Addiction, as defined by both the National Institute on Drug Abuse and the American Society for Addiction Medicine (ASAM), is a treatable, chronic medical disease that causes an individual to seek out and continually use drugs or engage in behaviors, even though doing so causes negative and harmful consequences.1,2
Addiction can be likened to other chronic diseases such as diabetes and COPD, and prevention efforts and treatment approaches for addiction are generally as successful as those for other chronic illnesses.1
How Drug Abuse Leads to Addiction
When individuals abuse drugs or alcohol repeatedly, changes occur in the brain that affect a person’s self-control, interfering with their ability to resist the urge to take drugs or drink alcohol.2,3
The brain’s “reward circuit” and its chemical messenger, dopamine, supports repeat behaviors that we as humans need to live a healthy life, such as eating or exercising or spending time with family and friends. Most drugs result in flooding the reward circuit with dopamine, reinforcing the unhealthy behavior of taking drugs and causing them to repeat the behavior.2
The brain eventually adapts, for example, by reducing the ability for cells in the reward circuit to respond to it. This effect is known as tolerance, and a person finds they need to take more and more of the drug to get the same feeling, or “high,” that they used to.2 It also often leads to the person deriving less pleasure from things they once enjoyed.
Chronic use of drugs can affect other aspects of the brain as well, affecting functions such as learning, judgment, decision-making, stress, memory, and behavior.2,3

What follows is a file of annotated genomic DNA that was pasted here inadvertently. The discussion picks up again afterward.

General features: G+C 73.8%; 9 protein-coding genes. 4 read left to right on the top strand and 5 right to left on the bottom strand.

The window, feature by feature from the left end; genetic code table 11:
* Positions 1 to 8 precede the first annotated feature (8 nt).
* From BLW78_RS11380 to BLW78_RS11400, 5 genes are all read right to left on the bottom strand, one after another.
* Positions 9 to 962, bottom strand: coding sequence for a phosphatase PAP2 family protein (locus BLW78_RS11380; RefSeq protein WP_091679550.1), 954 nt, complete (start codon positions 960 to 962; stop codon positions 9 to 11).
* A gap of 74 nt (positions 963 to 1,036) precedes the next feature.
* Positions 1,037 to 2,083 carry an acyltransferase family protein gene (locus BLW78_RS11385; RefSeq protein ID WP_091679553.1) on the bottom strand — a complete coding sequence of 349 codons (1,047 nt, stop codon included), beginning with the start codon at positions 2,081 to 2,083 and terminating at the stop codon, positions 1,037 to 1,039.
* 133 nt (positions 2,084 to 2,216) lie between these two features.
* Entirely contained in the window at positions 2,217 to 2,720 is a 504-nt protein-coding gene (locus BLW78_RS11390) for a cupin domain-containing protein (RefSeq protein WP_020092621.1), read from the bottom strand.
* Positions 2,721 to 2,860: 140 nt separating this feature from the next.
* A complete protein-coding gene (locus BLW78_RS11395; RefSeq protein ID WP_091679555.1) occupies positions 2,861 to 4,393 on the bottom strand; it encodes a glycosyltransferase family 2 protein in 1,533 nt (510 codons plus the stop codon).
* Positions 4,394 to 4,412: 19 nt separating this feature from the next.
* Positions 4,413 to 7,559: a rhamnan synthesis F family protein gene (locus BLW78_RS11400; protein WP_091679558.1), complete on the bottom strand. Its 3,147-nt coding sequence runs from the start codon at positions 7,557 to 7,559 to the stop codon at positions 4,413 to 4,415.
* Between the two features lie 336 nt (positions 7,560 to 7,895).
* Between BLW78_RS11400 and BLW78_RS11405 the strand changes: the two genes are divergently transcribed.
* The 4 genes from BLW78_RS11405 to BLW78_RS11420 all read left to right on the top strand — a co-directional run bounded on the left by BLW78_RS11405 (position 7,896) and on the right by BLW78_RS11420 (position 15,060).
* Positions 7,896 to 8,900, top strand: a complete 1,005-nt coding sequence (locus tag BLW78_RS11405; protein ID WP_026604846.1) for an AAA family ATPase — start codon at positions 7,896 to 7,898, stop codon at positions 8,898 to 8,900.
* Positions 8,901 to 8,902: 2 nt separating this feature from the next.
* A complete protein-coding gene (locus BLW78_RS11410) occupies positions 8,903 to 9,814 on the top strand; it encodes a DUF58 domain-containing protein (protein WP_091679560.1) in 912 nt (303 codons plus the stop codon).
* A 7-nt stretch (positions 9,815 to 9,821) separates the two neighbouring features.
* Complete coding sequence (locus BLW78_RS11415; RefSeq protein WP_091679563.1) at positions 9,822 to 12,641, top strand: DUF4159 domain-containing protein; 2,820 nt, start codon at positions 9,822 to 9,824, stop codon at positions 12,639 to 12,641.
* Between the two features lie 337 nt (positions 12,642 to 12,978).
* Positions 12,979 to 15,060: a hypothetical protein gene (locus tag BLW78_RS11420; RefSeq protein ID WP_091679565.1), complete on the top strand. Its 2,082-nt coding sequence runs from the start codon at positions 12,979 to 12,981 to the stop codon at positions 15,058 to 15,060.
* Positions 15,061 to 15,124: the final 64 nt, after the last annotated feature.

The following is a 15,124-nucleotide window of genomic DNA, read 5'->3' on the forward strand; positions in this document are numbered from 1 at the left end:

The changes in the brain that result from long-term substance abuse can persist even after the individual stops using drugs and receives treatment for addiction. This speaks to just how powerful addiction can be and is the reason addiction is characterized as a chronic and relapsing disease.2,4
There are multiple factors that come into play when it comes to an individual being at risk for drug use and addiction. They include:
- Genetic predisposition/Biological factors: A person’s genetic makeup accounts for as much as half of an individual’s risk of becoming addicted to nicotine, alcohol or other drugs.5 This means that if an individual has family members who are dependent on drugs, they are at an increased risk of developing a substance use disorder.5 Other biological factors such as gender, ethnicity and the presence of other mental disorders may also influence a person’s addiction risk.2 Researchers are working to unravel the complex ways a person’s genetic makeup or biology could influence their risk of using drugs or becoming addicted to drugs.
- Environmental factors: Environmental factors play a role too.1 In fact, complex interactions between the environment and biological factors can affect the expression patterns of specific genes in a way that can affect human behavior.1,4